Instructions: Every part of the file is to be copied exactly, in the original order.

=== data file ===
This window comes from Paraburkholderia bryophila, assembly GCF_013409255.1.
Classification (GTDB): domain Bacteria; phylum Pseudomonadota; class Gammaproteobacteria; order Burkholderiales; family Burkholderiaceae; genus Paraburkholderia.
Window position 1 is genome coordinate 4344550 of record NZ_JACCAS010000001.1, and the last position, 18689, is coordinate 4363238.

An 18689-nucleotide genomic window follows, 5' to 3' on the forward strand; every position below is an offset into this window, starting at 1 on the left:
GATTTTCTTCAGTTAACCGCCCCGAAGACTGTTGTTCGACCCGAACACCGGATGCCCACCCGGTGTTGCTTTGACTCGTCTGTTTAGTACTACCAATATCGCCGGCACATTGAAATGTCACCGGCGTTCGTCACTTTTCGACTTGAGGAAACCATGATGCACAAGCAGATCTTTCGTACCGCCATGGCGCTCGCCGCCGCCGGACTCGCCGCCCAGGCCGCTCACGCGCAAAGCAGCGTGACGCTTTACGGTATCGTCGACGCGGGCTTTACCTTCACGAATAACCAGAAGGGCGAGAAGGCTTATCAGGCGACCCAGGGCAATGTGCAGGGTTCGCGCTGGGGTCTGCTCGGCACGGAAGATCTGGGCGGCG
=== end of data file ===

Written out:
This window comes from Paraburkholderia bryophila, assembly GCF_013409255.1.
Classification (GTDB): domain Bacteria; phylum Pseudomonadota; class Gammaproteobacteria; order Burkholderiales; family Burkholderiaceae; genus Paraburkholderia.
Window position 1 is genome coordinate 4344550 of record NZ_JACCAS010000001.1, and the last position, 18689, is coordinate 4363238.

An 18689-nucleotide genomic window follows, 5' to 3' on the forward strand; every position below is an offset into this window, starting at 1 on the left:
GATTTTCTTCAGTTAACCGCCCCGAAGACTGTTGTTCGACCCGAACACCGGATGCCCACCCGGTGTTGCTTTGACTCGTCTGTTTAGTACTACCAATATCGCCGGCACATTGAAATGTCACCGGCGTTCGTCACTTTTCGACTTGAGGAAACCATGATGCACAAGCAGATCTTTCGTACCGCCATGGCGCTCGCCGCCGCCGGACTCGCCGCCCAGGCCGCTCACGCGCAAAGCAGCGTGACGCTTTACGGTATCGTCGACGCGGGCTTTACCTTCACGAATAACCAGAAGGGCGAGAAGGCTTATCAGGCGACCCAGGGCAATGTGCAGGGTTCGCGCTGGGGTCTGCTCGGCACGGAAGATCTGGGCGGCG